The neurobiology of HIV and its impact on cognitive reserve: A review of cognitive interventions for an aging population.

Academic Article

Abstract

  • The medications used to treat HIV have reduced the severity of cognitive deficits; yet, nearly half of adults with HIV still exhibit some degree of cognitive deficits, referred to as HIV-associated neurocognitive disorder or HAND. These cognitive deficits interfere with everyday functioning such as emotional regulation, medication adherence, instrumental activities of daily living, and even driving a vehicle. As adults are expected to live a normal lifespan, the process of aging in this clinical population may exacerbate such cognitive deficits. Therefore, it is important to understand the neurobiological mechanisms of HIV on cognitive reserve and develop interventions that are either neuroprotective or compensate for such cognitive deficits. Within the context of cognitive reserve, this article delivers a state of the science perspective on the causes of HAND and provides possible interventions for addressing such cognitive deficits. Suggestions for future research are also provided.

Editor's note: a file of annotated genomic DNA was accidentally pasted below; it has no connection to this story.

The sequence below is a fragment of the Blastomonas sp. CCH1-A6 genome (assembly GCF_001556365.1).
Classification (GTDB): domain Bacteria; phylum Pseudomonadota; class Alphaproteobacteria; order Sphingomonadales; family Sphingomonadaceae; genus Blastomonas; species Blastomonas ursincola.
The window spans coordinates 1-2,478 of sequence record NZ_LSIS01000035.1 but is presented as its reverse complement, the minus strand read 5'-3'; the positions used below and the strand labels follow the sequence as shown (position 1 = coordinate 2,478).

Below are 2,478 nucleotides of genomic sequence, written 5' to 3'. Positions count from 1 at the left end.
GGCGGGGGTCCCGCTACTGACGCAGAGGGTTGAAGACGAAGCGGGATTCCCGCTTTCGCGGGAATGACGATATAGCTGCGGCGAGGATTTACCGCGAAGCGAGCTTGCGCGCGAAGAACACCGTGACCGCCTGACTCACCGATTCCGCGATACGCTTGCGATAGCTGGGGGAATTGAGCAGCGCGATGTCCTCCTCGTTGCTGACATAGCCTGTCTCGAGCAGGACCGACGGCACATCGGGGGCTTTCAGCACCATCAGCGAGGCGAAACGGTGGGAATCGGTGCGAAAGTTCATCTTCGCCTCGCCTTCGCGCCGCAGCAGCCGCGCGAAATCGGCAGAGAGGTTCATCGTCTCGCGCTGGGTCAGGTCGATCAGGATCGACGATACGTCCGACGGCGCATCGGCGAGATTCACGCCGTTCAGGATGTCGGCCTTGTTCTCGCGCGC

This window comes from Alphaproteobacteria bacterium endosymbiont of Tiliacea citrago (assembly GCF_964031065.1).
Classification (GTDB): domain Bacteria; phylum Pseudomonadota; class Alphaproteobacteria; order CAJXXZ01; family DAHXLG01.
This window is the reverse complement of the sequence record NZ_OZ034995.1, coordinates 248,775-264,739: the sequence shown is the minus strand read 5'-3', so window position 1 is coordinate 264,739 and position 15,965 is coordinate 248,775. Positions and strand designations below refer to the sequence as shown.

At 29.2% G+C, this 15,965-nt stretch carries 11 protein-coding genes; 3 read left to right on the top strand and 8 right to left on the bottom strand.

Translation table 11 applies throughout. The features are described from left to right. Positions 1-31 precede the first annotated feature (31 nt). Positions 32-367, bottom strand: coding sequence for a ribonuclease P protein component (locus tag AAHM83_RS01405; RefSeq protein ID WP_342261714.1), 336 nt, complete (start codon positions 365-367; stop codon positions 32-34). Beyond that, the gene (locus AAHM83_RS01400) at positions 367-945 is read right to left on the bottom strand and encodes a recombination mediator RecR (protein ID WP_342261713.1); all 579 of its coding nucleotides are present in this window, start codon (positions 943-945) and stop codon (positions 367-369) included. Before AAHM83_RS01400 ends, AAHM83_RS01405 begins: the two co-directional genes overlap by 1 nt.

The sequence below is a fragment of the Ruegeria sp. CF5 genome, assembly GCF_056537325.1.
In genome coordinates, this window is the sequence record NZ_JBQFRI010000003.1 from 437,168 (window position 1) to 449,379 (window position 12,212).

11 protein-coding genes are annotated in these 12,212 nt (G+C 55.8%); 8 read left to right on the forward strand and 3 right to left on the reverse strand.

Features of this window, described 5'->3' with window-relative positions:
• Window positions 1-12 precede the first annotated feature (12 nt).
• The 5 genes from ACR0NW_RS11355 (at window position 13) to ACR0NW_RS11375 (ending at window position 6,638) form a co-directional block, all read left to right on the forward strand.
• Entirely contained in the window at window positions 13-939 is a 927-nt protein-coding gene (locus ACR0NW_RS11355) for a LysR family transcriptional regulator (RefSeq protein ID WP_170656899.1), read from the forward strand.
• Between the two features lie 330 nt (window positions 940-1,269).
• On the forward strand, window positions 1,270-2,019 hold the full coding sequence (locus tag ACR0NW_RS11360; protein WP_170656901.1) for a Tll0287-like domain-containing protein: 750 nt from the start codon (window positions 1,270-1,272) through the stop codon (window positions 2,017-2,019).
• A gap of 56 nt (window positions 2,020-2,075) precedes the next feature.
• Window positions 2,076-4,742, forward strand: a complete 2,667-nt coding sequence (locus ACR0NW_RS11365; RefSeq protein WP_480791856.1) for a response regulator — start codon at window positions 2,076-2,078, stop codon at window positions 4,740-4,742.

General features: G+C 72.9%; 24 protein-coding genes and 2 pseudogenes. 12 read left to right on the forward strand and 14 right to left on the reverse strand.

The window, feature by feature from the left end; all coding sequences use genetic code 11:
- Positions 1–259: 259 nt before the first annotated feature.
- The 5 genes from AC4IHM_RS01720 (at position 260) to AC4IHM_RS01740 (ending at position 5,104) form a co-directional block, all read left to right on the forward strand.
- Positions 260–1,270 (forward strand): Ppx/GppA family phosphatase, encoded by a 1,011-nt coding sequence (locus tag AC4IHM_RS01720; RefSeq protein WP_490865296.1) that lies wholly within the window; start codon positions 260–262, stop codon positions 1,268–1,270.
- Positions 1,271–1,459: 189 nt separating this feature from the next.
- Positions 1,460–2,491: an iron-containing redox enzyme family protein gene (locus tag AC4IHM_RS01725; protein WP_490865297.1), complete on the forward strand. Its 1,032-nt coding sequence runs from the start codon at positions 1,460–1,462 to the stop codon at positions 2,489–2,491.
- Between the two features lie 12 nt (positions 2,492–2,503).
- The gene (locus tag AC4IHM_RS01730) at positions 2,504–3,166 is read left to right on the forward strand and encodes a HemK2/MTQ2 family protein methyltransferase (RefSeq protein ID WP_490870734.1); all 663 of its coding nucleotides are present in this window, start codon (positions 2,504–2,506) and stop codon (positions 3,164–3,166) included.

• Published In

    Keywords

  • Cognitive compensation, Cognitive impairment, Cognitive remediation, HAND, HIV/AIDS, Speed of processing, Speed of processing training, Aging, Animals, Cognitive Reserve, HIV Infections, Humans
  • Digital Object Identifier (doi)

    Pubmed Id

  • 26557690
  • Author List

  • Cody SL; Vance DE
  • Start Page

  • 144
  • End Page

  • 156
  • Volume

  • 92
  • Issue

  • Pt B